With HD, an increasing number of producers can make money at $5 gas/mcf - some as low as $4.50 per mcf. Industry statistics and research analysts indicate that producers need $6-$8/mcf to earn a profit. (See this map issued by the National Energy Board of Canada for natural gas costs in western Canada)
These cost figures are about to drop, as HD improves economics on gas wells. HD is a game-changing technology, lowering natgas costs for at least the next several years.
HD INCREASES RESERVES AND IS OPENING UP NEW GAS FIELDS
Several new low cost oil and gas plays in North America are using HD. The Bakken formation in Saskatchewan and North Dakota has become famous in the industry for increasing production from almost zero to more than 40,000 barrels of oil per day (bopd) now, with over 800 HD wells drilled. The U.S. Geological Survey (U.S.GS) estimated over 4.5 billion barrels of original oil in place (OOIP) in the U.S. part of the Bakken. That is a huge number.
Onshore gas production in the U.S. has increased by almost 10 billion cubic feet of gas per day since 2002 - almost all of it Texas shale that uses HD.
While it's still early days in the ongoing exploration for the tight gas and shale gas in North East British Columbia and North West Alberta, several gas bearing basins are estimated to have a combined total of more than 1000 trillion cubic feet (Tcf) of gas!
Not all of that will be recoverable (initial estimates are ranging from 50-65%), but consider that the Oil and Gas Journal estimated all of Canada's current natural gas reserves in January 2008 was 58 Tcf; (Canada's National Energy Board estimate in 2004 was 92 Tcf) we produce 6 Tcf a year and consume only 3 Tcf (exporting the rest to the U.S.A).
As examples, the newly discovered Horn River Basin in northern British Columbia could have 500 Tcf of original gas in place (OGIP). The Montney Formation in NE Alberta could have up to 250 Tcf OGIP. There are more than a dozen new plays/basins that could use HD to produce low cost oil and gas. These basins have different geology, and HD has shown it can be used in all of them.
If initial estimates are even close to reality, HD has opened up enough new gas fields to provide North America with cheap heating for decades. (But frankly, I've been in resource stocks long enough to know that initial estimates are RARELY close to reality.)
Of course, there is another side to the story.
Decline rates are rising. A decline rate is how quickly well production falls off - they all go to zero eventually, after a well pumps out all the oil and gas there is. HD wells generally have a 50% decline in the first year - way above the normal 15-20% - but after that annual declines are normal. And remember, these wells are producing an average four times more gas than a vertical well to begin with.
That reasoning leads you to believe wells will deplete sooner. But these formations are huge, and the reserve life index (RLI - how long a well will produce economically) I see on these wells is still 6-8 years, which is what normal natgas wells are now.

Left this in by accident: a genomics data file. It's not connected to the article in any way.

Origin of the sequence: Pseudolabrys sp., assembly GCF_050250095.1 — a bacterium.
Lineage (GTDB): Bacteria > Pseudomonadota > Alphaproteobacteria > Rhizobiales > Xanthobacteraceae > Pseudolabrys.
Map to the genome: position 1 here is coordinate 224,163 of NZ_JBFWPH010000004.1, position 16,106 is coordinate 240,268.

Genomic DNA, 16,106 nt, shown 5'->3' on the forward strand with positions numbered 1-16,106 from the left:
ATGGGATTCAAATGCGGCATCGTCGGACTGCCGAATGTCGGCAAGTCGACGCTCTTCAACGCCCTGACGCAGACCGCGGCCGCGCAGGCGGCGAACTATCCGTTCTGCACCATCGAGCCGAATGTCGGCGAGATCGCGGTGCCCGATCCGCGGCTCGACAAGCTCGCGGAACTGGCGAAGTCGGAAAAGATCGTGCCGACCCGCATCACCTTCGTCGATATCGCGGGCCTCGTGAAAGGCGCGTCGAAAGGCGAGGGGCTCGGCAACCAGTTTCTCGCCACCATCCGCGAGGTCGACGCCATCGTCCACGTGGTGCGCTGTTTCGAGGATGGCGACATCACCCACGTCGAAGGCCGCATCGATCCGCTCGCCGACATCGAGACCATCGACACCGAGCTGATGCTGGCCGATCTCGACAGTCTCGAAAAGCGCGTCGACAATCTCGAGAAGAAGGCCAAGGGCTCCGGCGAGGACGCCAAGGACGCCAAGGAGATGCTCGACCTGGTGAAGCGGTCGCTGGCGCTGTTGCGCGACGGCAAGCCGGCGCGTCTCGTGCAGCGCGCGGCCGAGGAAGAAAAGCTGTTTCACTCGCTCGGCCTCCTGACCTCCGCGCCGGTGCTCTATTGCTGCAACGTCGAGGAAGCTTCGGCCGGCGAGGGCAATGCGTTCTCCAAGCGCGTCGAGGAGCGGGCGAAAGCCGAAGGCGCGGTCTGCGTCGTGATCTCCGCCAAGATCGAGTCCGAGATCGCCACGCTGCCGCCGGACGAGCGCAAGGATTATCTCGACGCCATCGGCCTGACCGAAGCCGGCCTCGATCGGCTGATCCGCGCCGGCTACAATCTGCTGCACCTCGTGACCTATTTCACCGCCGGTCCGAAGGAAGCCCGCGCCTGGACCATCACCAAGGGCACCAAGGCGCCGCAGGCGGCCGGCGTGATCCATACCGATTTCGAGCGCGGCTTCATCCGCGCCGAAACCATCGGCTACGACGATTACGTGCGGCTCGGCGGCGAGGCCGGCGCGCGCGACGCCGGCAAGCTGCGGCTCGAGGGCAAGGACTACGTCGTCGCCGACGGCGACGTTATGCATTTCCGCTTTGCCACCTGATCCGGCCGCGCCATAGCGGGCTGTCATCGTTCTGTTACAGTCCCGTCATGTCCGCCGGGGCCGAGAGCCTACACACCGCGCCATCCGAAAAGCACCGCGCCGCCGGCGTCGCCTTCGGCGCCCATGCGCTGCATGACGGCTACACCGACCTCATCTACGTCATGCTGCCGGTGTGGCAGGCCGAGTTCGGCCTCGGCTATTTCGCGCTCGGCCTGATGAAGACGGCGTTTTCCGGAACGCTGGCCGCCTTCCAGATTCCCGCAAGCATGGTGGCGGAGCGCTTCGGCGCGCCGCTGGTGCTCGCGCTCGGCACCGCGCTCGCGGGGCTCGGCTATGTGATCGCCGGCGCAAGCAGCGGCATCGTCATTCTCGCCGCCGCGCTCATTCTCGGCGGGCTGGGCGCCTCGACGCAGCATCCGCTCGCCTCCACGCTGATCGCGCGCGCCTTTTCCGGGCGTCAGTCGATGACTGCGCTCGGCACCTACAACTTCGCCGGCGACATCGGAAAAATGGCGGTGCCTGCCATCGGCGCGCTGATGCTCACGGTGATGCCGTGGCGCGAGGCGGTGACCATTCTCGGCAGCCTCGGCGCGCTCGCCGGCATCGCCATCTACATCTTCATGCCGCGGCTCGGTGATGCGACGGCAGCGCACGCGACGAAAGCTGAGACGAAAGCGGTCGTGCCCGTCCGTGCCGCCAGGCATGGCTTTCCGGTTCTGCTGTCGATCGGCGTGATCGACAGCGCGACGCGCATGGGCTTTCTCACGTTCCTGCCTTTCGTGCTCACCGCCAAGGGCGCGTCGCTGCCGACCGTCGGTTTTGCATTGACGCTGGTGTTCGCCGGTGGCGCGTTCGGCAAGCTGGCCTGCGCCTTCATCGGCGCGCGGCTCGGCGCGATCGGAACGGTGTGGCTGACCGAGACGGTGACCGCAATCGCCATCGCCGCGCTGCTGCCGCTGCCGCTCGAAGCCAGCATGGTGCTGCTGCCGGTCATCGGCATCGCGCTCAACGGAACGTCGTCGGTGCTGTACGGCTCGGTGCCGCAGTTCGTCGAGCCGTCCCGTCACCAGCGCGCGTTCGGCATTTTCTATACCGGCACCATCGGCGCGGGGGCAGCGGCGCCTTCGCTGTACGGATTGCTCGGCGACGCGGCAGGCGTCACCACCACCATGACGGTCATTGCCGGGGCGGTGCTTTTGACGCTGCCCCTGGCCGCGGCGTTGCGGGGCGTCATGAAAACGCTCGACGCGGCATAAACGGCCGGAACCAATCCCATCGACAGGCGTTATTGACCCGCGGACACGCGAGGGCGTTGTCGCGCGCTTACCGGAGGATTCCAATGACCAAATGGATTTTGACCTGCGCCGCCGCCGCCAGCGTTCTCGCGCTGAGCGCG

If HD wells do end up having high decline rates and the wells don't last as long, then obviously new formations will have to be found and exploited, and at that point it is realistic prices will have to rise. When that will be is anybody's guess. My best guess would be several years at least.
Another bullish argument for natgas is that the number of drilling rigs actively exploring for oil and gas in North America is declining - mostly in the U.S. (Canada is still actually up over last year). But that will really only impact pricing 12-24 months from now, or even later. SIGNIFICANTLY - while rig counts are declining, the number of metres drilled in 2008 - at least in Canada - are not, because of HD. The drillholes are just longer - and more productive.
Because HD wells cost more, they need to produce at higher rates. And these HD natgas wells are only profitable at low prices if they are big producers - right now the industry is saying any well under 4 mmcf - or at the industry standard 6:1 conversion rate of gas rates to oil rates, 240 barrels of oil per day (bopd) - must have higher prices (without saying exactly how much) to be economic. 240 bopd is an above average well by WCSB standards.
All these new areas which have potentially large reserves are remote, and in difficult terrain with no supporting infrastructure, and will need higher gas costs to be economic. This is very possible.
In conclusion, HD and MSF are relatively new technologies that will have a lasting impact for producers, consumers and investors of oil and gas. These new technologies lower costs for producers, increase production and open up large new fields.
Industry producers with large debt loads and higher costs will have to get creative to survive. As this process moves forward, the new leaders will be those with large undeveloped land positions in plays that suit HD/MSF, and have strong balance sheets. The buying season for those companies should start late spring or early summer.
Valuations will bottom at some point, and that is when patient investors who have done their research can begin to benefit.
Keith Schaefer has spent more than 15 years investing and raising money for mining and oil and gas companies in Canada, and working with retail investors and stockbrokers, newsletter writers, research analysts, hedge funds and senior public company management. His Oil & Gas Investments Bulletin covers oil and gas companies producing in the range of 1000 - 20,000 barrels per day. His research is intended to give investors an independent view on some of the top management teams and companies in the oil and gas industry.